DOBES Archive

ruu1-Mit
In this session we hear the consultant sing a ruu (=traditional chant).
ruu2-Mit
In this session the consultant sings a traditional song (ru'u).
trick_lang1-MP
In this session the consultant talks in the Hiva 'Oa trick language.
paepae_Putio
In this session the consultant talks about a site (=paepae "ancient foundations of houses") of a big Marquesan warrior, Puti'o, from Hiva 'Oa.
upoonika-Mit
In this session the local legend of the humpbacked full moon is told (cf. v.d.Steinen (1933), "Die buckelige Mondnacht"). It actually explains the existence of an islet in the bay of Hanaiapa on Hiva 'Oa island, called Fatutue, which resembles the form of a head named by the French "tête nègre" (> upo'onika in modern Marquesan) (cf. also v.d.Steinen 1933: 369) . It tells the story of a mother with her daughter and two sons. At night during low tide the children fetch crabs and other seafood. After having returned back home the children offer the mother the seafood which she refuses to take. When all the children are fast asleep, the mother, called Tuapu'u (lit. 'humpback'), opens her back through a magic spell and fills all the caught seafood into her back which she eats secretly the next day. The same thing happens the following night. One of her sons gets suspicious and catches eels in the third night which he keeps alive. When the mother follows the same procedure, her back and intestines are eaten up by the living eels and she dies. Before dying she makes her daughter promise to plant a Kehi'a/Kehika-apple tree (Eugenia malaccensis) on her grave and further assigns the uppermost fruit/apple in the tree-top only to her daughter. After five days the tree already carries fruits which can be picked, and being reminded by her promise the daughter picks the uppermost fruit. At the moment of picking the fruit the tree collapses and the mother resurrects. Furiously she pursuits her children to the cape of Hanaiapa which breaks off the main land. This broken off piece of land is the islet Fatutue, also called upo'onika or tête nègre (cf. above). The story ends in that the mother fails to rejoin her children and finally dies in the sea.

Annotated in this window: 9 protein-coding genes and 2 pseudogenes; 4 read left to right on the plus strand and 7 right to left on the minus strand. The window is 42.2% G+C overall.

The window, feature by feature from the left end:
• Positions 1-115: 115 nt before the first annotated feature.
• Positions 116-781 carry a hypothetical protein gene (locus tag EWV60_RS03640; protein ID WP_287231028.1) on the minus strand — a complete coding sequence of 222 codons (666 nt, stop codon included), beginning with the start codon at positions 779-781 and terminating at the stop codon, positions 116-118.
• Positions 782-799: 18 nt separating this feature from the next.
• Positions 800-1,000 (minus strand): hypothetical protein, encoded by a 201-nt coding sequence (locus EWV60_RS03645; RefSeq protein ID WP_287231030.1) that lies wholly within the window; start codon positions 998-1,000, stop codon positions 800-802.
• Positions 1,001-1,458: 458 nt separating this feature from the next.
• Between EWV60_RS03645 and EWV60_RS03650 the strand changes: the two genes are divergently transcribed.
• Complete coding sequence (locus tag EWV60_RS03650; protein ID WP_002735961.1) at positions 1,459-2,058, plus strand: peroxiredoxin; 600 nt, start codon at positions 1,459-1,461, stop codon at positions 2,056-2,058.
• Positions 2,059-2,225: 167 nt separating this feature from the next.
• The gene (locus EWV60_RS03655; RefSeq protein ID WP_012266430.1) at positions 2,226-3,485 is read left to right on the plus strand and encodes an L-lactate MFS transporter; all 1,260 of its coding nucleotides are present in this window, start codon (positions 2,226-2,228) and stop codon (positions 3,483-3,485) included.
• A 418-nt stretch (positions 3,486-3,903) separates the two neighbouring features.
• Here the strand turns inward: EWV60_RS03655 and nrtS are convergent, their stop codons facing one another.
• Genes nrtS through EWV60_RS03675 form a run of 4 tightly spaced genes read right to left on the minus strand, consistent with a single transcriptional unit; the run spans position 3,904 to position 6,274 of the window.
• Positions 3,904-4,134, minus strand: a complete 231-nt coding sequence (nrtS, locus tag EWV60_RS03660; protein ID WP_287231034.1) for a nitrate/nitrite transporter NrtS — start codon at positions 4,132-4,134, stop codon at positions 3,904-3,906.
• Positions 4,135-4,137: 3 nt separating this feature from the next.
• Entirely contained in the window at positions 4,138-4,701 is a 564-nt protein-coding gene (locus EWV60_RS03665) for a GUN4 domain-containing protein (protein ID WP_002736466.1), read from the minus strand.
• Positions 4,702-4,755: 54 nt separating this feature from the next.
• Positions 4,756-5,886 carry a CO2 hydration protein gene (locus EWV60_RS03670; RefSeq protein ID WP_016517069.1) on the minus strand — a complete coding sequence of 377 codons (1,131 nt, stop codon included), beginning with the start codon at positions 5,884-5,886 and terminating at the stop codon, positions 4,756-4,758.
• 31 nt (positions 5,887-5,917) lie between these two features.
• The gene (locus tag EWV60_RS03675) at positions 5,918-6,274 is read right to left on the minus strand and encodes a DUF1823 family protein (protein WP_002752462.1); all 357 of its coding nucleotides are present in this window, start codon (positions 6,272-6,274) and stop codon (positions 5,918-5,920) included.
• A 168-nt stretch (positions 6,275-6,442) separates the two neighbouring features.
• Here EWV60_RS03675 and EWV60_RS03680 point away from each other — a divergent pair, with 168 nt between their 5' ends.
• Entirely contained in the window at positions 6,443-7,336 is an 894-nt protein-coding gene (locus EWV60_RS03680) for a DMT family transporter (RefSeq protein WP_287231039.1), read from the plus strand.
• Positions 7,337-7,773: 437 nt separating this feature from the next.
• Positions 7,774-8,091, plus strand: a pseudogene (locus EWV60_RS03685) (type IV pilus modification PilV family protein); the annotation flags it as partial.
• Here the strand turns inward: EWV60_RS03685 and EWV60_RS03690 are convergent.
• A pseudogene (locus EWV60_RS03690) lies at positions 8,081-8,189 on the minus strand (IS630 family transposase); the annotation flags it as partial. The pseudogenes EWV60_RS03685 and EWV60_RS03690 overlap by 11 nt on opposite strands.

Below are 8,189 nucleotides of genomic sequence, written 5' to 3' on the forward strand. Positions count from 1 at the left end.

vave_Nahoe
In this session the consultant sings the vave, a welcoming song for visitors, of Naho'e (Hiva 'Oa).
Expl_ruu-Mit
In this short session the consultant explains the two songs she has sung before (see "ruu1-Mit" and "ruu2-Mit"). She recounts the lyrics of the song.
hahi_Putio
In this session the consultant sings the hahi, a traditional song, of Putio who was a big ancient Marquesan warrior of Naho'e. The content of the hahi is explained afterwards by the consultant.